My movie reviews are geared not so much for the movie critic or typical movie-goer. I aim for an evaluation of the movies morals and worldview, as well as how artistically these ideas are propounded. For content reviews, I recommend www.pluggedin.com (they are good at not leaving spoilers). I read their review or at least skim it before I watch any movie.
The Amazing Spiderman
Directed by Marc Webb and Starring Andrew Garfield
Summary: Peter Parker has a sad past. His parents disappeared when he was a kid, and now he feels just as alone at school. But he has not allowed this past to turn him to violence or anger. Instead he suffers the abuses of his schoolmates and sticks up for the weak and young at his science-school. He makes nerds like me proud while also rebuking the more socially reclusive for hiding away when they should stand out.
And then Peter Parker finds himself with the powers of a spider, in mind and body. And he has to decide what kind of person this incredibly strong, agile, and adept Peter Parker will be. What will he take for himself, and what will he give to others?
Setting: It's New York, ok? It's gonna be pretty awesome already. I am not a NYC native and have only been to that city once, but I must agree the feel projected by this NYC was much like that which I knew whilst visiting. I like how this movie does not fixate itself on cameoing all the famous NYC places, even seeming to prefer ignominious locations to the well-known sites. They even added their own tower!
Characters: The real part of any movie review, we gotta know just how well the actors act and the writers and write and directors direct. One word.
I don't watch B-grade films much. I watch films that become popular, which helps weed out the lessors. Somehow, I still managed to see the early 2000s Spiderman that would be classified as B-grade if the grades were curbed about 10 points. This one blows it away with acting. The characters of Peter Parker, Gwen Stacy, even Dr. Connors are all very convincing, very much like real-life individuals. I could meet a Peter Parker or a Gwen Stacy at my own school, and can imagine having a professor like Dr. Connors. Even the secondary characters were fantastic. Quality receives my highest ratings.
Plot: The plot through which these characters are brought to life is less convincing. The events sometimes do not seem to flow in a logical progression, leaving us sometimes wanting to scream at the characters for their choices that are contrived for the plot. These events clearly out-class any cheap super-hero flick, but if you want to watch the movie in about two hours and not four there are sacrifices to make. Altogether, every individual scene served an excellent purpose. But sometimes I wonder why one scene follows another.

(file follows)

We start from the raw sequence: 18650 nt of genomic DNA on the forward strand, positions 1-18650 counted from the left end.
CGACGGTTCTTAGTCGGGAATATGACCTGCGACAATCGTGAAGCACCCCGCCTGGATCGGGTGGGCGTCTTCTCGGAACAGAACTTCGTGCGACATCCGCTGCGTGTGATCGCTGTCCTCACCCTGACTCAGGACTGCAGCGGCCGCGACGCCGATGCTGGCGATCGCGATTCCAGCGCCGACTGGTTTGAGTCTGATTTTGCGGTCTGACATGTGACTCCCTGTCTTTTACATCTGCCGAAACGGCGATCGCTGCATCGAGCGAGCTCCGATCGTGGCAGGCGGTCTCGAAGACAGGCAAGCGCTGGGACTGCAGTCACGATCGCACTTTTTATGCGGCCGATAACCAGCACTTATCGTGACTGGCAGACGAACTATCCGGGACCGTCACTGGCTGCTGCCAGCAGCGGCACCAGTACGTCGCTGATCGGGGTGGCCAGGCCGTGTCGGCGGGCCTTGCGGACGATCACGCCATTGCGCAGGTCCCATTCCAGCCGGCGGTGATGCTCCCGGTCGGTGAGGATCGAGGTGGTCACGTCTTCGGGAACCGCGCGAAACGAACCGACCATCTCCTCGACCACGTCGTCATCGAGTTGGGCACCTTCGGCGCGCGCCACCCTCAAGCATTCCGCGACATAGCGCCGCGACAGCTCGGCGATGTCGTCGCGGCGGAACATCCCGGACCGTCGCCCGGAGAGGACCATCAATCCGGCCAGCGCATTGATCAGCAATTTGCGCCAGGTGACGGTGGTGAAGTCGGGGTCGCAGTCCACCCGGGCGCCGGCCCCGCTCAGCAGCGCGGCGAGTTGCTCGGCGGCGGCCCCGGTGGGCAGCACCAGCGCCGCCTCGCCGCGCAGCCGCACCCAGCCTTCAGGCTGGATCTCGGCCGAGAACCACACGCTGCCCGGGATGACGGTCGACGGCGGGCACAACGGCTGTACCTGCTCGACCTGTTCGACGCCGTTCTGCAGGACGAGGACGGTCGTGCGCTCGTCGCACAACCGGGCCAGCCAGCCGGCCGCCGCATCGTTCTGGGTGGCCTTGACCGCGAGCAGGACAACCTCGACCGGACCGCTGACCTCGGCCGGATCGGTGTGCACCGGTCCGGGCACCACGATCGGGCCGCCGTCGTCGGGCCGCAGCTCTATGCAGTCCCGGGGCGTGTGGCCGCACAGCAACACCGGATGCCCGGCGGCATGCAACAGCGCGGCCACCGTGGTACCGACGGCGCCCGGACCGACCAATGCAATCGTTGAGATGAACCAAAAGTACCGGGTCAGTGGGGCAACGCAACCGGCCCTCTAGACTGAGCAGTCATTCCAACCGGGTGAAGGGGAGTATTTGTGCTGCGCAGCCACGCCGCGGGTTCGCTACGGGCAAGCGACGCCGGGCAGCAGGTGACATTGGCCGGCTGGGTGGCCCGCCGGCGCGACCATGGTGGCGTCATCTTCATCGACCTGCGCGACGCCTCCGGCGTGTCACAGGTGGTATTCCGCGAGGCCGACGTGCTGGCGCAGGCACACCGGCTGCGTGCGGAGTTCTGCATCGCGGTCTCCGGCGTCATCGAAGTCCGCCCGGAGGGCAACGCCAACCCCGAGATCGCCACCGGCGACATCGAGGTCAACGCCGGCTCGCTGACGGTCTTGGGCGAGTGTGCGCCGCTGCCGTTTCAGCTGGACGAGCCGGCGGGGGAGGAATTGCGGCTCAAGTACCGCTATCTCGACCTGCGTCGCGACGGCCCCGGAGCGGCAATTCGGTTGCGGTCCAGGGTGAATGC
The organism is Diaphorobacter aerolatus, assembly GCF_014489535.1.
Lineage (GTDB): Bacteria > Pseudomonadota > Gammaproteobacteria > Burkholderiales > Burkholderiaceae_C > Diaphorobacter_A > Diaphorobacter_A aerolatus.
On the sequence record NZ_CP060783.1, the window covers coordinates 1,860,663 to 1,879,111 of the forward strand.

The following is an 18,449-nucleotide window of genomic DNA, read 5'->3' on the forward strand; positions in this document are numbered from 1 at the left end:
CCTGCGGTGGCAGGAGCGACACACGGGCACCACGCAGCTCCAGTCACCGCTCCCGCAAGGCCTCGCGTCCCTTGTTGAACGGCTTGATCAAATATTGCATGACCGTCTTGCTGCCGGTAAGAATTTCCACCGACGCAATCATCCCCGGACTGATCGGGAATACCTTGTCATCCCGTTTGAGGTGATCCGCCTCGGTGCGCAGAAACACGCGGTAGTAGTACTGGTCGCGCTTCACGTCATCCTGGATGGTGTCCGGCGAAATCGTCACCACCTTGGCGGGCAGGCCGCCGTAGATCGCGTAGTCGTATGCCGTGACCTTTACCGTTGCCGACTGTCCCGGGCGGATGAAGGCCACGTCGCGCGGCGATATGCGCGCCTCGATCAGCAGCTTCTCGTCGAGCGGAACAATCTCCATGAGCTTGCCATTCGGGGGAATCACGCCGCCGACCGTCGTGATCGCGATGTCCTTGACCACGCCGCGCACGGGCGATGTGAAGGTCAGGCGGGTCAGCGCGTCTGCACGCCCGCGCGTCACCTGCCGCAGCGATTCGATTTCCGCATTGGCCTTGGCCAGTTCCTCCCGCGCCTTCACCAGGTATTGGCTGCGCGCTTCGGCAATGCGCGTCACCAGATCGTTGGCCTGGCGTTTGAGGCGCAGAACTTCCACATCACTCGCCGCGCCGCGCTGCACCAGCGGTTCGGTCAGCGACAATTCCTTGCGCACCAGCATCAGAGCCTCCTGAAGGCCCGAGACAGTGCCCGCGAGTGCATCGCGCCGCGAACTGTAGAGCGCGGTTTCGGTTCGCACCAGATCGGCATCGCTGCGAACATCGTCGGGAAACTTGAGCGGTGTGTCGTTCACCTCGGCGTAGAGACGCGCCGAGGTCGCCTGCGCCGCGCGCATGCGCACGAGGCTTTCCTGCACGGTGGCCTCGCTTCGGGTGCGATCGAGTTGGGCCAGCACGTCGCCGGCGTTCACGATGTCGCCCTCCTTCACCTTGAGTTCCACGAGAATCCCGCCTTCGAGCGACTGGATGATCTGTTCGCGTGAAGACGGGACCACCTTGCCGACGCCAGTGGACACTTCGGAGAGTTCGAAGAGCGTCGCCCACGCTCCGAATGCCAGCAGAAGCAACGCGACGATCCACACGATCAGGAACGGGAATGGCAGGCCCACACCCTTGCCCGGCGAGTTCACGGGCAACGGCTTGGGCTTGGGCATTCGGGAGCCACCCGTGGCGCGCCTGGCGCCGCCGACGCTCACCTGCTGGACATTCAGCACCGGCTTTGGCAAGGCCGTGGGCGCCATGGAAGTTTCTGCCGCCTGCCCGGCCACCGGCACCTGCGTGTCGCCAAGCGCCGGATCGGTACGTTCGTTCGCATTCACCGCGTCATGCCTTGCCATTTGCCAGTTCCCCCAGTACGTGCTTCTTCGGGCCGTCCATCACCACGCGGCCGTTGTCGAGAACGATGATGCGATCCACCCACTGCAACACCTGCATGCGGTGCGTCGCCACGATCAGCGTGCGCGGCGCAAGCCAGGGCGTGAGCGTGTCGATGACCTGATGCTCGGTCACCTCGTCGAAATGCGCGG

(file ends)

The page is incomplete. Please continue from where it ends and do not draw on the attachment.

Worldview Evaluation:With great power, comes great responsibility. These lines must be copyrighted somewhere or else they would have been said, but they were tap-danced around systematically enough for us to be sure its what they meant. And it is beautifully done. Peter becomes Spiderman, a living super-hero. But he is still crackily voiced nerdy debate-team orphan Peter. They say that power corrupts, and it is true of Peter. The first intentional use of Peter's powers seems to be humiliating his high school rival. But Uncle Ben takes him to task on that. But Peter continues to terrorize the streets speaking angry words and forgetting his family responsibilities to his Aunt May. So the story is about Peter Parker growing up and learning to take responsibility.
A quick note on a sub-theme is needful. It is that Peter Parker did not ask for his powers, and yet he receives them. Frequently movie characters throughout the ages are heard to say "I didn't ask for this..." but Peter never questions it. He just has his powers, and for a long time acts like he earned it. He feels possessive of his abilities and uses them for sneaking around the city, beating up thugs, fighting giant lizards, the usual sort of super-hero things, but all with an ego. Peter Parker must learn that responsibility comes whether he asks for it or not. Peter's heroism comes when he revokes his "right" to be a normal person and accepts he must risk himself to be a true hero.
So Peter is a hero. But what about his quest? The villain of this movie has an evil plan that sounds repulsive to Christians and naturalists alike, as well as any other religion. We all see his actions and cringe. And yet, there is no real reason to with the espoused ideas of the movie. The glorious ending, so well filmed, rings a little hollow to the Christian because, while we agree that good has won out over evil, the movie gives us no basis for thinking so.
But the hero has won, hasn't he? Peter Parker has grown up, accepted responsibility. For land's sake he even brings eggs back to his Aunt after all this time. And for a few minutes it looks like he is ready to give away all that is good in his life and take on the role of savior of the city, nearly Christological. But the last line of the movie utterly revokes it, and left me wanting my two hours back to go write a story about a true hero, and not just a guy with spider-abilities. Maybe in a future film we will see Peter Parker grow more and I will be content, but at this point, that does not seem to be forthcoming.